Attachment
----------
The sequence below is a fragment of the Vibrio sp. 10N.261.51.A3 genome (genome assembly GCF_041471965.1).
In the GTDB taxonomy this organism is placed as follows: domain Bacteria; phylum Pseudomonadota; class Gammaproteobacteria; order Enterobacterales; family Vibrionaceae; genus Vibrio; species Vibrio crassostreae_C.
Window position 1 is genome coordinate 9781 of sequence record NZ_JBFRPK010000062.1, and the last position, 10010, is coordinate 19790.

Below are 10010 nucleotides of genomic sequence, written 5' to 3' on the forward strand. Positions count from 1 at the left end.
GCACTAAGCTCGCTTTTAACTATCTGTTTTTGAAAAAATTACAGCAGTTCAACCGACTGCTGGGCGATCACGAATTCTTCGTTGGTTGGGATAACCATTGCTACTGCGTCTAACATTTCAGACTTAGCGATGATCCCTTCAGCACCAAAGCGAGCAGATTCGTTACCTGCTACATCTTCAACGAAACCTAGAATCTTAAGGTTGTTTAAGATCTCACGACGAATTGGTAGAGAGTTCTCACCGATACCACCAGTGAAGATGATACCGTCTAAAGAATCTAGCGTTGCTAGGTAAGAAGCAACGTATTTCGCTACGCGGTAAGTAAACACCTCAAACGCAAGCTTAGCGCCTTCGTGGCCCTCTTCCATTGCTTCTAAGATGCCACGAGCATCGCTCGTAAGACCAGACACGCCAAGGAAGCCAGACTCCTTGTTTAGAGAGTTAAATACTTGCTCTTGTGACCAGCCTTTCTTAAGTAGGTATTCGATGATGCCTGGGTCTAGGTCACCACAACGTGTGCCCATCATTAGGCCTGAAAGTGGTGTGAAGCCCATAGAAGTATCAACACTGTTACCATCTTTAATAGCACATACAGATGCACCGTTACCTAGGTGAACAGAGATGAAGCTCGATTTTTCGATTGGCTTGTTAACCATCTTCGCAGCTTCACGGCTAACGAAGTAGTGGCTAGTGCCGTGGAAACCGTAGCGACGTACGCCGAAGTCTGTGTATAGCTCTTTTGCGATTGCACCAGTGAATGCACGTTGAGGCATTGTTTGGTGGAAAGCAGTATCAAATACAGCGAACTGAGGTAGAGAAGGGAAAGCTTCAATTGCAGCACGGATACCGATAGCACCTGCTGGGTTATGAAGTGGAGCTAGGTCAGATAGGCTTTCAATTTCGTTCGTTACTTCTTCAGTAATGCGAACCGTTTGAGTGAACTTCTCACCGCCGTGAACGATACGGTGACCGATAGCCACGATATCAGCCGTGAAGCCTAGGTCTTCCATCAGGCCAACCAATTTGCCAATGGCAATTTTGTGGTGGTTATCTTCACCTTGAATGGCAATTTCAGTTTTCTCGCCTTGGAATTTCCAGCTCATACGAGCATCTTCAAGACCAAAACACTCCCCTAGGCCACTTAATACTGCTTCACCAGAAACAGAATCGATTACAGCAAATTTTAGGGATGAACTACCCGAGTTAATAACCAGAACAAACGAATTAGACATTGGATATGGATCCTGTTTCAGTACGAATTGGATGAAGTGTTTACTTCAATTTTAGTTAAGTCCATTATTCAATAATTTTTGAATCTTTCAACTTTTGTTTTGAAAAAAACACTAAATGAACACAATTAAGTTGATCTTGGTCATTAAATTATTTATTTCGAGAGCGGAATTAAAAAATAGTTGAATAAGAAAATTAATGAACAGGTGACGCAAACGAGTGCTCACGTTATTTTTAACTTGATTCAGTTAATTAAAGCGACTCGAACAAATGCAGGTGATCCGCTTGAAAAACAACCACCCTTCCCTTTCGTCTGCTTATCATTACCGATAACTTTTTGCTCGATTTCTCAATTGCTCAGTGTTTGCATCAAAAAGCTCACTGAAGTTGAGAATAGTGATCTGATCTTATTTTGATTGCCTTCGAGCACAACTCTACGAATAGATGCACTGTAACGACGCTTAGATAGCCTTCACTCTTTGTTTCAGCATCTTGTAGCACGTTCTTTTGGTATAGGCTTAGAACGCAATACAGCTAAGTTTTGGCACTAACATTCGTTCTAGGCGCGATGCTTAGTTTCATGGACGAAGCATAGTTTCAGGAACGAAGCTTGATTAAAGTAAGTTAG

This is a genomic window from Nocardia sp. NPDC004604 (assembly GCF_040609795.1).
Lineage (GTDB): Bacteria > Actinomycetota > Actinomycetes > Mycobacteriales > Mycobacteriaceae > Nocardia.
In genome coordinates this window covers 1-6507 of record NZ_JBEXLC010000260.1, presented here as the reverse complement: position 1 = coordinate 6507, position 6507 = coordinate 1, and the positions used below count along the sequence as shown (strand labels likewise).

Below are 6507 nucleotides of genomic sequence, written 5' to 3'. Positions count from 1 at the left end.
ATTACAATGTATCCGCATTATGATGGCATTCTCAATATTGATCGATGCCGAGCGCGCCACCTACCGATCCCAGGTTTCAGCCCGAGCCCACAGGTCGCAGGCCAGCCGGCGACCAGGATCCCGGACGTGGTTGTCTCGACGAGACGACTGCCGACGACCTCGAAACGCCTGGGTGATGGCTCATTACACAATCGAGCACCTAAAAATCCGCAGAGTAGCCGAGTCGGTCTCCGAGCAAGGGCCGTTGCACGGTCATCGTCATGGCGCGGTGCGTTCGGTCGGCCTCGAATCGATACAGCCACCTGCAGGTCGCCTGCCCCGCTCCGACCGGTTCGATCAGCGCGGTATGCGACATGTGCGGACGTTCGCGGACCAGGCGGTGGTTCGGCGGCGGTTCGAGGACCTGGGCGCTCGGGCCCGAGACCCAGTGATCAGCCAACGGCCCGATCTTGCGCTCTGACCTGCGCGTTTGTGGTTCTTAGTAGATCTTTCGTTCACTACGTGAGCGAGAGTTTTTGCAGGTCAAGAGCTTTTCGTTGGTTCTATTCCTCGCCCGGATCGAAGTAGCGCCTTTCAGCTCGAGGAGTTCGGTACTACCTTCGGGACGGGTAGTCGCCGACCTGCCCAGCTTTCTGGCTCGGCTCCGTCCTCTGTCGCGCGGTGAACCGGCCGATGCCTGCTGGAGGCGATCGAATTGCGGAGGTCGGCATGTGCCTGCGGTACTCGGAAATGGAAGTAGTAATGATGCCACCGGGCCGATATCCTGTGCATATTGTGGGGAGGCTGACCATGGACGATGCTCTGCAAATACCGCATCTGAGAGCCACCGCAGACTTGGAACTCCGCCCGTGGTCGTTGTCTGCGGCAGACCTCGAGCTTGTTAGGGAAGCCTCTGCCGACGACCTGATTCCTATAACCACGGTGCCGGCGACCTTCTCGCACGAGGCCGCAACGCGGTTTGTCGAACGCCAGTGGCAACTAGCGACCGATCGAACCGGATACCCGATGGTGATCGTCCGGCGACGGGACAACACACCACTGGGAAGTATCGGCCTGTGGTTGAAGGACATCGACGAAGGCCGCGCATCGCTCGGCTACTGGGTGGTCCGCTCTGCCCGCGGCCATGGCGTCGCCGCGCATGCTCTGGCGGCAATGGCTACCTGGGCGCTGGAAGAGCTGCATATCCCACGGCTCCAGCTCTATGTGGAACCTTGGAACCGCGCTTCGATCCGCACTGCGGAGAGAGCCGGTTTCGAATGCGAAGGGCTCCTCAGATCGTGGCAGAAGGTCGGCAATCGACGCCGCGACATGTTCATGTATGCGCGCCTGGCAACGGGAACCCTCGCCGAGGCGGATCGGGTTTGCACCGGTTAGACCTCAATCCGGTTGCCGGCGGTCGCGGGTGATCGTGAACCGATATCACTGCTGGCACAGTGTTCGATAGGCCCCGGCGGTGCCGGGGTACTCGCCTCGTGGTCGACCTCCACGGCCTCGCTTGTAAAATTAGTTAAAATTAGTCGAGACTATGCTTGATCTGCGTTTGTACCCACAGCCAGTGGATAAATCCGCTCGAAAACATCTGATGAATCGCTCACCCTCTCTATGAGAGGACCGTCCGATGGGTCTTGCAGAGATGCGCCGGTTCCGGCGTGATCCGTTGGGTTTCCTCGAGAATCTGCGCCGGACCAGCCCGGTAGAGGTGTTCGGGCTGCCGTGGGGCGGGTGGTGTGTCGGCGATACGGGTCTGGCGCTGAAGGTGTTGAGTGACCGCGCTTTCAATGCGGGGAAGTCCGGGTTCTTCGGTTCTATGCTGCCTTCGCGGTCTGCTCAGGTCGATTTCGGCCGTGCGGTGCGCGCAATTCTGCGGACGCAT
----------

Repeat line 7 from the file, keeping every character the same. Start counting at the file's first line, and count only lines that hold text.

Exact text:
Lineage (GTDB): Bacteria > Actinomycetota > Actinomycetes > Mycobacteriales > Mycobacteriaceae > Nocardia.